In “Invisibility and the Structure of Reality in Cupid and Psyche” (pp. 98–148), Benson turns to Apuleius’ own metaphysics in order to understand how invisible voices and divinities function in C&P. Psyche uses different techniques, Benson argues, to see her “invisible” husband, from imagination—such as we see in Psyche’s creative lies to her sisters, which are flagged as such (e.g., with the verb confingere)—to visualization or epiphany. Within the inset tale, he traces the vocabulary of vision —the forms of the verb videre—to highlight Psyche’s desire (and by extension, perhaps the reader’s?) to see what cannot be seen, and this argument culminates with Cupid’s “paradoxical conditional” (105)—“you will not see my face if you see it” (Met. 5.11: quos…non videbis si videris). In carefully tracing what is seen and unseen across C&P, Benson handles well the larger interpretative questions in C&P about allegory and Platonic theōria.
After elucidating the metaphysics of invisibility in C&P, Benson explores a major counter-argument to his monograph, namely, the excessive and heightened corporeality of the Met. He explores in “Scattered Limbs and Gleaming Bones” (pp. 149–183) whether a novel so obsessively concerned with the visible could be as focused as he suggests on invisibility, and he connects this analysis to a Platonic—and specifically Middle- and Neoplatonic—metaphysics. In the end, however, he views the amplified horrors of corporeality through a metaliterary lens of textual fragmentation and metamorphosis. The potential disunity of the text as highlighted through fragmentation can be unified, in Benson’s assessment, for the curious reader who possesses some knowledge of Platonic and Middle-/Neoplatonic metaphysics. It was surprising to see no reference in this chapter to John Heath’s seminal work on sparagmos in the early books of the Met.
In chapter 5 (“Apprehending the Egyptian Gods,” pp. 184–238), Benson attempts a comprehensive, linear reading of the Isisbuch, in which he redeploys his category of “narratological invisibility” to argue that Lucius-auctor progressively excludes the reader from seeing what Lucius-actor sees, though the ass continues to experience the presence of (invisible?) divinities. By carefully scrutinizing dreams, visions, and ekphrases—from Lucius’ initial dream and epiphany of Isis to the closing dreams and katabatic visions of the gods—Benson argues that, while Lucius continues to have religious experiences over the course of Book 11, the reader’s attitude towards the authenticity of those experiences must be aporetic. Indeed, re-inscribing Winkler’s deconstructionist refusal of a definitive interpretation, Benson suggests that he, too, will not weigh in on Lucius’ conversion, but believes the text uses “narratological invisibility” to heighten the reader’s confusion, and to invite from the reader a possible attempt to visualize the face of the divine.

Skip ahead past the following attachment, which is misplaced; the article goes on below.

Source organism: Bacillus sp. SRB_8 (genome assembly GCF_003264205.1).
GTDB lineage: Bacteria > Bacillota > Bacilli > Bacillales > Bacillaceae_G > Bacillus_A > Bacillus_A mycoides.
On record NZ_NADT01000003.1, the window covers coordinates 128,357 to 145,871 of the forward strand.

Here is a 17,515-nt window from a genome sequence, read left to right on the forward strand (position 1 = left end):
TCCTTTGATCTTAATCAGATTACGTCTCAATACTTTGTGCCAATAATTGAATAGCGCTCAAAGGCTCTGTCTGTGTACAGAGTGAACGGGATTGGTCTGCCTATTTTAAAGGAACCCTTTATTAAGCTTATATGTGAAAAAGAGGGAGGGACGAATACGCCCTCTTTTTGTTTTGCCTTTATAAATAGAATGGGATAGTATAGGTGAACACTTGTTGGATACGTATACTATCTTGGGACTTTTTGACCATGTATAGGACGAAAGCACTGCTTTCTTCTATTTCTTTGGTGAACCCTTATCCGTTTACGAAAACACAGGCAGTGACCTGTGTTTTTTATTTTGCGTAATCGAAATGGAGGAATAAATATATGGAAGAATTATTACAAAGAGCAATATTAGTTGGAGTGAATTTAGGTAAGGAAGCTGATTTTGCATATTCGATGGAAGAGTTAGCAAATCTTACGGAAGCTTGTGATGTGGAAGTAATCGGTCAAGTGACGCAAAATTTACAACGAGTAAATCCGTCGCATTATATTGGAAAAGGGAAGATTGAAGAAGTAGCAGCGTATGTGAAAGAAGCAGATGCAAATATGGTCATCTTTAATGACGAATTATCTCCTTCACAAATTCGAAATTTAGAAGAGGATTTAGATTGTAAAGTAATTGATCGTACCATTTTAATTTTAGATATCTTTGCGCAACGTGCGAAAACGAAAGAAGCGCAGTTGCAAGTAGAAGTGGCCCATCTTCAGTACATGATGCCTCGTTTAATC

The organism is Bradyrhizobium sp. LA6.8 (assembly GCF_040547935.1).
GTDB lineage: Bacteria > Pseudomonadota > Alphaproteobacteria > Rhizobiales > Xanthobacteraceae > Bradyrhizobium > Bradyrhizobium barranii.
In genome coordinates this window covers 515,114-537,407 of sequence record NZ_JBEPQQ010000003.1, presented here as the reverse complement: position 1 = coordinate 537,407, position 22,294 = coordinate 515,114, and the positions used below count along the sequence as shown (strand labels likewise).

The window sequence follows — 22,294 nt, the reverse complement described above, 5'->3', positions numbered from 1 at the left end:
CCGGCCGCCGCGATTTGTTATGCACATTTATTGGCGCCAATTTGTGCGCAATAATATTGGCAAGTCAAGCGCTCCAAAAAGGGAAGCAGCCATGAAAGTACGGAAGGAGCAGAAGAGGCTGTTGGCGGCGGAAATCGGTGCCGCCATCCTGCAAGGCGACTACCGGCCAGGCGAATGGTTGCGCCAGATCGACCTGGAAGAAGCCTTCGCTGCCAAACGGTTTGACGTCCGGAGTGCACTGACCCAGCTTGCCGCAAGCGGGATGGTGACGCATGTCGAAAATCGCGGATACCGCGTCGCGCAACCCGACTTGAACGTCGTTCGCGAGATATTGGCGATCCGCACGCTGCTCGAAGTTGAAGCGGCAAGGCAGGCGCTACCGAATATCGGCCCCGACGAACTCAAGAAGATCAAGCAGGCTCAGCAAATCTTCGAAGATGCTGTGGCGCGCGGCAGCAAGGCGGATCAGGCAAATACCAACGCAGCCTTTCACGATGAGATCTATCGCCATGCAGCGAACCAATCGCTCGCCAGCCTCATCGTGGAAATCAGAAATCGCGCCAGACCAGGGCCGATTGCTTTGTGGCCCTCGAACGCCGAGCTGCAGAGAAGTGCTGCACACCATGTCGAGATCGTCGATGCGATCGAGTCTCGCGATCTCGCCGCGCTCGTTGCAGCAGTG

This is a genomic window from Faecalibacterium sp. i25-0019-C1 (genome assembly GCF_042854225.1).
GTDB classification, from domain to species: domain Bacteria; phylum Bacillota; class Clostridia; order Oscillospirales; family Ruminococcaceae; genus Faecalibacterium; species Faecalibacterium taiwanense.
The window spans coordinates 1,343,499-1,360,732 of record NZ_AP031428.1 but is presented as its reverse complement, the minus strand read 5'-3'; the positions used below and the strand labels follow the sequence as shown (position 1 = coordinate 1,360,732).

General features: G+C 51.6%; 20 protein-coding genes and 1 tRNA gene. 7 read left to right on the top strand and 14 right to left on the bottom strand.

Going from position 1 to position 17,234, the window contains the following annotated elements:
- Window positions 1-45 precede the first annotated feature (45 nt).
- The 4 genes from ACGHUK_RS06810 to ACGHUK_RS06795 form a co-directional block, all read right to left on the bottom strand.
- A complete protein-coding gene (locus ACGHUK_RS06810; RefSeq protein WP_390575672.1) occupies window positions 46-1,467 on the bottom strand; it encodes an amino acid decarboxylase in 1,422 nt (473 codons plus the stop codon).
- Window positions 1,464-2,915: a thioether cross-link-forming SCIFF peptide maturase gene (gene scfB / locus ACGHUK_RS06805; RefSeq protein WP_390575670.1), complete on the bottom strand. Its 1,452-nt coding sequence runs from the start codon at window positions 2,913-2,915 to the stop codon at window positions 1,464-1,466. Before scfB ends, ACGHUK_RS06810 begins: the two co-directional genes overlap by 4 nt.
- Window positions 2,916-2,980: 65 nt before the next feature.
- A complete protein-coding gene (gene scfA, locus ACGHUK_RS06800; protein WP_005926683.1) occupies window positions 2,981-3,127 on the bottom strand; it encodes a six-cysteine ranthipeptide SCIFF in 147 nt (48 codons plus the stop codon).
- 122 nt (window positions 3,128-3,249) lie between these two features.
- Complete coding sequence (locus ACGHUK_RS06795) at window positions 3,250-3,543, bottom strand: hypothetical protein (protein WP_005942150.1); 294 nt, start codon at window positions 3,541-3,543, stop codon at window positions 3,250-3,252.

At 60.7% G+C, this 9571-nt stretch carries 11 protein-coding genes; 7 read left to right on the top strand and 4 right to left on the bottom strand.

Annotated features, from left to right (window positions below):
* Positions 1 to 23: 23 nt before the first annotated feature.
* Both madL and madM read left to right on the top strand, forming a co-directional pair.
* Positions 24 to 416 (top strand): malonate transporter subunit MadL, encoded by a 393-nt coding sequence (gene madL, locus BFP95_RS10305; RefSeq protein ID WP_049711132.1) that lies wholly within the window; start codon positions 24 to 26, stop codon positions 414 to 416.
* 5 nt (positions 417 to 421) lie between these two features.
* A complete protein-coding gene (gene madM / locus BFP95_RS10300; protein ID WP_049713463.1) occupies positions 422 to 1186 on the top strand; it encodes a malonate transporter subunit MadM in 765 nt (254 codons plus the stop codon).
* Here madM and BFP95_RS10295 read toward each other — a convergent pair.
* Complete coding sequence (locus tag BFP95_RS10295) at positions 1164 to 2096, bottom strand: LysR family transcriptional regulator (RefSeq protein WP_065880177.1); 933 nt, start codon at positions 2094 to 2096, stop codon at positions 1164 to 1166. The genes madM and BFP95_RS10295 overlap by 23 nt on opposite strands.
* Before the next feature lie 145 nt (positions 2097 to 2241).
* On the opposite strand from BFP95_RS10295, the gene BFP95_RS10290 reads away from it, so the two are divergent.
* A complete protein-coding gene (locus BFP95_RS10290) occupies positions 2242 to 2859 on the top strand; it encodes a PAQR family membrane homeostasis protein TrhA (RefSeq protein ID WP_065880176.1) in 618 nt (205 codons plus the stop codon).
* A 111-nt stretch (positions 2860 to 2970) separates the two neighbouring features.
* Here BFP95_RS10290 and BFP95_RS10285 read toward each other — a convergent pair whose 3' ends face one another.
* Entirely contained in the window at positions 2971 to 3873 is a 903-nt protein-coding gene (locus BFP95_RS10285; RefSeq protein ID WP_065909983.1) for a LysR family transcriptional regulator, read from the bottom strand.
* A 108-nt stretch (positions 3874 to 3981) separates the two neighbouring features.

In the final chapter, “The Power of the Metamorphoses (pp. 239–64),” Benson returns to the notorious “unity” question about the Met., suggesting a new way to understand the disjunct between the pleasurable books (1–10) and the divine epiphany in Book 11. Importing the theoretical discourse of “immersion” and “presence” and combining it with Rene Girard’s theory of “mimetic desire,” he proposes that the escapist power of Books 1–10 is pushed to its limits in Book 11, where the cracks that appear earlier in the fictional world are fully exposed, and it becomes clear that narrative is insufficient to provide an immersive experience with divinity. However, in keeping with his daemonic reading of the Met., Benson wants to see the potential for a protreptic towards the philosophical pursuit of the divine precisely in this disjunct: the immersive power and pleasure of the ass-books makes some readers feel a desire to experience the spiritual pleasures of Isis.
Benson’s explication of the invisibility motif, in this reader’s assessment, provides a number of novel and valuable avenues for Apuleius scholars to follow up on, and in that sense, he has done criticism a great service by realigning the goal-posts, so to speak, of analysis. Particularly attractive to my mind is his suggestion that the Met. may be a “daemonic text” insofar as this novel, though covered in incense and piss, can serve as an intermediary between readers and the divine. Though Benson at some points falls victim to his own criticism of “simplistically superimpos[ing]” (p. 20, et passim) Platonism from other texts in the Apuleian corpus onto the Metamorphoses, Apuleius’ clear interest in Middle Platonic demonology authorizes this practice to some extent, and provides extraordinarily useful points of reference for re-evaluating, e.g., the quis ille? question, or the Madaurensem conundrum. Moreover, bringing the ring of Gyges myth from Plato’s Republic to bear in a more fruitful way to analysis of Lucius’ asinine transformation, and linking that transformation to a number of invisibility spells from the PGM both strike me as creative and striking points of comparison for Apuleius’ approach to fiction.